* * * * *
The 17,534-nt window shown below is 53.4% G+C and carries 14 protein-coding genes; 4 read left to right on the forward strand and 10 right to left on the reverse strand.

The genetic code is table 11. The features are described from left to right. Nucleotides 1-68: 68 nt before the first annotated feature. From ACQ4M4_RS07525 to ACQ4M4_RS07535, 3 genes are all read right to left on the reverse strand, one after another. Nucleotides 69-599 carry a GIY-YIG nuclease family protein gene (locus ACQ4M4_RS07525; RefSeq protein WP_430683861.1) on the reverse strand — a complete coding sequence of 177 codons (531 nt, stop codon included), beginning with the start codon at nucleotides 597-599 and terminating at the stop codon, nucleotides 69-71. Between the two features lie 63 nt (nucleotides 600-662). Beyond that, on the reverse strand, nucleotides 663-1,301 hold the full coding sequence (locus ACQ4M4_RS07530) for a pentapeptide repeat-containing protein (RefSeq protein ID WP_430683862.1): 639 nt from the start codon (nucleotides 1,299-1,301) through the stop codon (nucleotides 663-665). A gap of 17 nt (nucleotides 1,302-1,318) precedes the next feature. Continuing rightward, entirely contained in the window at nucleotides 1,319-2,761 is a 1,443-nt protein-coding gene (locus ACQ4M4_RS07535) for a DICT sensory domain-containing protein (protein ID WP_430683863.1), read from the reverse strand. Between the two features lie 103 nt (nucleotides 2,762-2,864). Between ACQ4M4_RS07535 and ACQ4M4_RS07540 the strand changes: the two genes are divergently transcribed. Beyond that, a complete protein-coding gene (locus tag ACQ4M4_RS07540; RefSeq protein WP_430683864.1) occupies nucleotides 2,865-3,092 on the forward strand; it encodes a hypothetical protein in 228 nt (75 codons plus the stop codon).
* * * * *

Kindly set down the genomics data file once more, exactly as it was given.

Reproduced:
The 17,534-nt window shown below is 53.4% G+C and carries 14 protein-coding genes; 4 read left to right on the forward strand and 10 right to left on the reverse strand.

The genetic code is table 11. The features are described from left to right. Nucleotides 1-68: 68 nt before the first annotated feature. From ACQ4M4_RS07525 to ACQ4M4_RS07535, 3 genes are all read right to left on the reverse strand, one after another. Nucleotides 69-599 carry a GIY-YIG nuclease family protein gene (locus ACQ4M4_RS07525; RefSeq protein WP_430683861.1) on the reverse strand — a complete coding sequence of 177 codons (531 nt, stop codon included), beginning with the start codon at nucleotides 597-599 and terminating at the stop codon, nucleotides 69-71. Between the two features lie 63 nt (nucleotides 600-662). Beyond that, on the reverse strand, nucleotides 663-1,301 hold the full coding sequence (locus ACQ4M4_RS07530) for a pentapeptide repeat-containing protein (RefSeq protein ID WP_430683862.1): 639 nt from the start codon (nucleotides 1,299-1,301) through the stop codon (nucleotides 663-665). A gap of 17 nt (nucleotides 1,302-1,318) precedes the next feature. Continuing rightward, entirely contained in the window at nucleotides 1,319-2,761 is a 1,443-nt protein-coding gene (locus ACQ4M4_RS07535) for a DICT sensory domain-containing protein (protein ID WP_430683863.1), read from the reverse strand. Between the two features lie 103 nt (nucleotides 2,762-2,864). Between ACQ4M4_RS07535 and ACQ4M4_RS07540 the strand changes: the two genes are divergently transcribed. Beyond that, a complete protein-coding gene (locus tag ACQ4M4_RS07540; RefSeq protein WP_430683864.1) occupies nucleotides 2,865-3,092 on the forward strand; it encodes a hypothetical protein in 228 nt (75 codons plus the stop codon).